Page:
House gives preliminary OK to health care compact
CONCORD, N.H.—An effort intended to free the state from the mandates of President Barack Obama's health care overhaul received preliminary approval in the New Hampshire House Wednesday.
The bill would create an interstate compact that would place all health care programs under the member states' control, including federal programs like Medicare and Medicaid, while enabling the states to continue receiving federal funding.
The House voted 253-92 in favor of the bill.
The bill would effectively supersede any federal health care laws. This includes the Patient Protection and Affordable Health Care Act -- President Obama's signature health care initiative to extend health care coverage to all residents.
House Republican leadership has railed frequently against the law and has attempted to join the 26-state lawsuit against the law several times. However, the New Hampshire Supreme Court said the attempt was unconstitutional.
Republicans say a "one-size-fits-all" health care mandate isn't feasible, and states should determine their own independent solutions.
"We're doing this for the health care of our constituents," said Rep. Daniel Itse.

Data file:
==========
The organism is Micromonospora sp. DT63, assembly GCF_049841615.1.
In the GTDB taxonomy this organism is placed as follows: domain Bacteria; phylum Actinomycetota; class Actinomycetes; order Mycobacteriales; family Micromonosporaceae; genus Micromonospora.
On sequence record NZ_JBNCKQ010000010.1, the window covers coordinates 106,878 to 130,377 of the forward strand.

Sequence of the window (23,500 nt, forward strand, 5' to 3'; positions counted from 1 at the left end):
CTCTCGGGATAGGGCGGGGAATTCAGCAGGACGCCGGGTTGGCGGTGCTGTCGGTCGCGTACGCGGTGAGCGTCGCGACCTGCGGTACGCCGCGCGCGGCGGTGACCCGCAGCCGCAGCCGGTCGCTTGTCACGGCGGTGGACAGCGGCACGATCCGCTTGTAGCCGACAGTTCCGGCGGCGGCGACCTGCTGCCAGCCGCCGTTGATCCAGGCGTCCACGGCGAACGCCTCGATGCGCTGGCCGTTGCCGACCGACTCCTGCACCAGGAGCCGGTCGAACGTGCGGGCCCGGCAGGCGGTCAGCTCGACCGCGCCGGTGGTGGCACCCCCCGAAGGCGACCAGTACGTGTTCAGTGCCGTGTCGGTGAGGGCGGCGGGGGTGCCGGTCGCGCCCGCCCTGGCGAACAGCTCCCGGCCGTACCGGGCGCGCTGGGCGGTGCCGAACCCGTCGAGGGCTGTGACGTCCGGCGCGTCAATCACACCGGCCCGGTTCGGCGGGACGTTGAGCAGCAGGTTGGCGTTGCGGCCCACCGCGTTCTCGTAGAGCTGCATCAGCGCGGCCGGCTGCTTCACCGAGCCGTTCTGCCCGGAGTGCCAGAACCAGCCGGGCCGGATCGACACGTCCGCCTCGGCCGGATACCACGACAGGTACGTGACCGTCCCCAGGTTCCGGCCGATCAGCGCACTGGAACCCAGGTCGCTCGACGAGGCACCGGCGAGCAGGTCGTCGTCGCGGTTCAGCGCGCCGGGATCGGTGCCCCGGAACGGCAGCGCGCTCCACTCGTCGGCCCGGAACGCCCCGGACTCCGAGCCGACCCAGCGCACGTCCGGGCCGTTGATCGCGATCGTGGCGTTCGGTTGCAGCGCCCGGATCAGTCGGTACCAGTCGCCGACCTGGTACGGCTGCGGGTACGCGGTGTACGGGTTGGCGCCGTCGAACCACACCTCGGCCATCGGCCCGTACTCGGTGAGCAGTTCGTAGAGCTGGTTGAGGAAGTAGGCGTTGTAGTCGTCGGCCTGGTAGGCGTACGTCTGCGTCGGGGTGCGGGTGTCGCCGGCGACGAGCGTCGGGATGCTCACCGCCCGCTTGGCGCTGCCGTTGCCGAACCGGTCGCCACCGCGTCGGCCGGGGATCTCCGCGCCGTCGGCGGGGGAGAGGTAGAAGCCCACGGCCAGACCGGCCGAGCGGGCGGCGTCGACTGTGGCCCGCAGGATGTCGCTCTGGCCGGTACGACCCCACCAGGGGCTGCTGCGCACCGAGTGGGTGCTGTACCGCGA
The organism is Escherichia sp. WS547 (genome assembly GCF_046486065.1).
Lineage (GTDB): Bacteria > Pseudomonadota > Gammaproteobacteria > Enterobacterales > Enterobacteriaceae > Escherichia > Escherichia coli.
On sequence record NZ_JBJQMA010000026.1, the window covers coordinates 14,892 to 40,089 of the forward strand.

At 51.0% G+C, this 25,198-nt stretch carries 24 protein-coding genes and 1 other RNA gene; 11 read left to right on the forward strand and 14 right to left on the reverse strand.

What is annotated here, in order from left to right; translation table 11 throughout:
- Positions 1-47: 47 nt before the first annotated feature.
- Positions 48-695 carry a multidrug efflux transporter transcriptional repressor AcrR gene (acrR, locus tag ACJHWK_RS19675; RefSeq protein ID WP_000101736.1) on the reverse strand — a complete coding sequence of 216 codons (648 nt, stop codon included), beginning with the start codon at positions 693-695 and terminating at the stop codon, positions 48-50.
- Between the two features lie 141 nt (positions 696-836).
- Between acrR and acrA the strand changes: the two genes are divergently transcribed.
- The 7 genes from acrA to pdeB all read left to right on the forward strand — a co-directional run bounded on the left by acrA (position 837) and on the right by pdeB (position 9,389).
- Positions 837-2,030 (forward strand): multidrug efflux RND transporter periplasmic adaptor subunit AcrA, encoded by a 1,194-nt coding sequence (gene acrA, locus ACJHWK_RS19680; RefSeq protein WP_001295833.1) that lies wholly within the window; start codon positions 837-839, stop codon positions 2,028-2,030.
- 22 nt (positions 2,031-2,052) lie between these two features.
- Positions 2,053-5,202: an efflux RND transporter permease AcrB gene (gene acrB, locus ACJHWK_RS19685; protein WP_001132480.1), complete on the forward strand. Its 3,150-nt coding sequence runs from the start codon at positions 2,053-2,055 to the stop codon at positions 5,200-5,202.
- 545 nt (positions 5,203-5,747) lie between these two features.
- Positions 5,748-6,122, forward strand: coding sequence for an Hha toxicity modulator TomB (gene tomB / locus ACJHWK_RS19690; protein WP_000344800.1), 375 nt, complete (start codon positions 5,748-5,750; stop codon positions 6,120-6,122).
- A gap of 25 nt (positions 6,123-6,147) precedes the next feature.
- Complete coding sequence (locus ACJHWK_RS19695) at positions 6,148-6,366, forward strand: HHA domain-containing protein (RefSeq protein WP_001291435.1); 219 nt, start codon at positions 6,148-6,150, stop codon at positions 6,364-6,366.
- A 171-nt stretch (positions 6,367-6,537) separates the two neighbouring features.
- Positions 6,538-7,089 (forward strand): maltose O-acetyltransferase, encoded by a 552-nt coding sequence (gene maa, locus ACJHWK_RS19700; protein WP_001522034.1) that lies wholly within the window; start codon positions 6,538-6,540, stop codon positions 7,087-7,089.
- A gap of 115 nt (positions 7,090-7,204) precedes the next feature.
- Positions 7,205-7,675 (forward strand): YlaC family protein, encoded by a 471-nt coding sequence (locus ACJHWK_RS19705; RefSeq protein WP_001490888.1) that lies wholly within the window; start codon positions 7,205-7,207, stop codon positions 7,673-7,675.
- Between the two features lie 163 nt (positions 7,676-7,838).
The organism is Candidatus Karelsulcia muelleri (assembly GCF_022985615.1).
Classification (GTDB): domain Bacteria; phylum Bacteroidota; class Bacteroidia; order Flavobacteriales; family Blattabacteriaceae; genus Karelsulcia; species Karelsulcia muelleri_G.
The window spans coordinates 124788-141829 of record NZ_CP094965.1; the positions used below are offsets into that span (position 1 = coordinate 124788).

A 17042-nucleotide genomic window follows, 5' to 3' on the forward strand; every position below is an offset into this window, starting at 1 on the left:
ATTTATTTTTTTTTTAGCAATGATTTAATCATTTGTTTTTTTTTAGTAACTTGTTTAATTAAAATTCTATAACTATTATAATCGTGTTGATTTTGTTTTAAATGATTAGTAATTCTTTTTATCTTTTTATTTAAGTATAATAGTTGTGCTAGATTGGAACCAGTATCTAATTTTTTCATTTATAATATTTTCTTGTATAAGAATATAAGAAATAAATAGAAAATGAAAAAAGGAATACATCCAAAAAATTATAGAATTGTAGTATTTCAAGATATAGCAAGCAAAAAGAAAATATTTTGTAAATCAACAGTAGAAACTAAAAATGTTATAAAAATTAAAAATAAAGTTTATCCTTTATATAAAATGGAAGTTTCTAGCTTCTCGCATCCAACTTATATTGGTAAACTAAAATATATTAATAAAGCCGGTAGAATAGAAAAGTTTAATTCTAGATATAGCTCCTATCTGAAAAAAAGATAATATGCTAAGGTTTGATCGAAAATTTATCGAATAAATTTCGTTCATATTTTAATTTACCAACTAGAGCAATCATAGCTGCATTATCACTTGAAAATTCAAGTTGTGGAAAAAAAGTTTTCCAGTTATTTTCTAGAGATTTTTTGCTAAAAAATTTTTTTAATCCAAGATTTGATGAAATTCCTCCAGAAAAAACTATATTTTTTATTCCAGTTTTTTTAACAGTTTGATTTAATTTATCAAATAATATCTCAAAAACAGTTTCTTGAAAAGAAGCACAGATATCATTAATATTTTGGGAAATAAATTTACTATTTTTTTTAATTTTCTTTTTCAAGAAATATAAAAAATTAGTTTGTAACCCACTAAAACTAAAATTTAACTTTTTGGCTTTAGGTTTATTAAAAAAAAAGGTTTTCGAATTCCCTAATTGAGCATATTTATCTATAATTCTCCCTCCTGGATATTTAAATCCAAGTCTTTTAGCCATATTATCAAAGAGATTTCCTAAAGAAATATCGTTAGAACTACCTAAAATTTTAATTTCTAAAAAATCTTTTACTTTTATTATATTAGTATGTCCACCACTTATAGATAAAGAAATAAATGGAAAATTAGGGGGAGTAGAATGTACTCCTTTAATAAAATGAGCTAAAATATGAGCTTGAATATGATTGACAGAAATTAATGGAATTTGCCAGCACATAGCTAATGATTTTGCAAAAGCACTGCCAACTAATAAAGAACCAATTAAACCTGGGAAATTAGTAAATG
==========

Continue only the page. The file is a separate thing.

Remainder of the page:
Opponents questioned the bill's legality, citing constitutional requirements for a separation of powers and acknowledging federal law as the supreme law of the land.
Itse and other supporters of a multistate agreement say the law is constitutional so long as Congress approves it, a stipulation included in the bill.
"Guess what, if Congress wants us to do it, that's part of the supreme law of the land," said the Fremont Republican.
State funding for health care would be determined by state legislature each budget cycle. Base level funding would start at $2.92 billion, the amount of federal funding from the 2010 federal fiscal year. The bill also mandates annual, unconditional federal funding up to the state funding level for that year.
House Democrats condemned the bill's passage in a press release, warning of unstable funding subject to state budget pressures.
"New Hampshire could see tax rates increase dramatically as we lose automatic federal funding increases and the Legislature could raise eligibility age or income, cut benefits, and reduce provider rates," said Rep. Gary Richardson, a Hopkinton Democrat.
The House Commerce Committee will review the bill next before holding another vote.
At least four states -- Oklahoma, Missouri, Texas and Georgia -- have enacted similar measures into law according to the National Conference of State Legislatures. New Hampshire is among 11 states that are considering legislation according to the Health Care Compact Alliance, a nonprofit group advocating for the legislation.